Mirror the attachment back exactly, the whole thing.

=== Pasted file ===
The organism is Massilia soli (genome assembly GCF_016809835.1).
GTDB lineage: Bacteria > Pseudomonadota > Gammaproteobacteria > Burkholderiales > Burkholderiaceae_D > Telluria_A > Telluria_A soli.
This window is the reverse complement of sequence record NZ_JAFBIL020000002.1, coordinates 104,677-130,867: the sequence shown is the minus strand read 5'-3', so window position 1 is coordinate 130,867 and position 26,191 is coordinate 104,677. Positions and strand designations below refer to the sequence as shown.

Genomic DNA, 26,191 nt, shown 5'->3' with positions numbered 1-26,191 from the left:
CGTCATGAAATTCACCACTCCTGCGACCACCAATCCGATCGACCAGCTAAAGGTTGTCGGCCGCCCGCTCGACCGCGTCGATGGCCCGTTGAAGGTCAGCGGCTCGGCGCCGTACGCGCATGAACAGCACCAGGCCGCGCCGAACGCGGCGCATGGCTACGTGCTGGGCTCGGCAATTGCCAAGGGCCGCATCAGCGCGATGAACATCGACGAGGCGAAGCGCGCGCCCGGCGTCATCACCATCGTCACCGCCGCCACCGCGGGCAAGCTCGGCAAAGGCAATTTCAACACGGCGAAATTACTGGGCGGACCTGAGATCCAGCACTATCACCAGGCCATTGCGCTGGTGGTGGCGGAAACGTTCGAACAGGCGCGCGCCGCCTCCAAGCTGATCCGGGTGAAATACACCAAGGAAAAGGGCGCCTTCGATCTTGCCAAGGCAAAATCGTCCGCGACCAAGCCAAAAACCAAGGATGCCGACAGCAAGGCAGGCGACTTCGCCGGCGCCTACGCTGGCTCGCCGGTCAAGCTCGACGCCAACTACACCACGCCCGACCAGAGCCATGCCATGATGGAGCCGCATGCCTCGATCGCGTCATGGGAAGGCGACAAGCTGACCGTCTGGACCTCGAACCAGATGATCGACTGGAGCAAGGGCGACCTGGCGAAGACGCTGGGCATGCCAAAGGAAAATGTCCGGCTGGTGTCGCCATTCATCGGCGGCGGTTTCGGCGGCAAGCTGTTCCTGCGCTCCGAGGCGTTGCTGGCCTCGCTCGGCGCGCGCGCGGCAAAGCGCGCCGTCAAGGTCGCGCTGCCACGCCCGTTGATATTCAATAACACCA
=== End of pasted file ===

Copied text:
The organism is Massilia soli (genome assembly GCF_016809835.1).
GTDB lineage: Bacteria > Pseudomonadota > Gammaproteobacteria > Burkholderiales > Burkholderiaceae_D > Telluria_A > Telluria_A soli.
This window is the reverse complement of sequence record NZ_JAFBIL020000002.1, coordinates 104,677-130,867: the sequence shown is the minus strand read 5'-3', so window position 1 is coordinate 130,867 and position 26,191 is coordinate 104,677. Positions and strand designations below refer to the sequence as shown.

Genomic DNA, 26,191 nt, shown 5'->3' with positions numbered 1-26,191 from the left:
CGTCATGAAATTCACCACTCCTGCGACCACCAATCCGATCGACCAGCTAAAGGTTGTCGGCCGCCCGCTCGACCGCGTCGATGGCCCGTTGAAGGTCAGCGGCTCGGCGCCGTACGCGCATGAACAGCACCAGGCCGCGCCGAACGCGGCGCATGGCTACGTGCTGGGCTCGGCAATTGCCAAGGGCCGCATCAGCGCGATGAACATCGACGAGGCGAAGCGCGCGCCCGGCGTCATCACCATCGTCACCGCCGCCACCGCGGGCAAGCTCGGCAAAGGCAATTTCAACACGGCGAAATTACTGGGCGGACCTGAGATCCAGCACTATCACCAGGCCATTGCGCTGGTGGTGGCGGAAACGTTCGAACAGGCGCGCGCCGCCTCCAAGCTGATCCGGGTGAAATACACCAAGGAAAAGGGCGCCTTCGATCTTGCCAAGGCAAAATCGTCCGCGACCAAGCCAAAAACCAAGGATGCCGACAGCAAGGCAGGCGACTTCGCCGGCGCCTACGCTGGCTCGCCGGTCAAGCTCGACGCCAACTACACCACGCCCGACCAGAGCCATGCCATGATGGAGCCGCATGCCTCGATCGCGTCATGGGAAGGCGACAAGCTGACCGTCTGGACCTCGAACCAGATGATCGACTGGAGCAAGGGCGACCTGGCGAAGACGCTGGGCATGCCAAAGGAAAATGTCCGGCTGGTGTCGCCATTCATCGGCGGCGGTTTCGGCGGCAAGCTGTTCCTGCGCTCCGAGGCGTTGCTGGCCTCGCTCGGCGCGCGCGCGGCAAAGCGCGCCGTCAAGGTCGCGCTGCCACGCCCGTTGATATTCAATAACACCA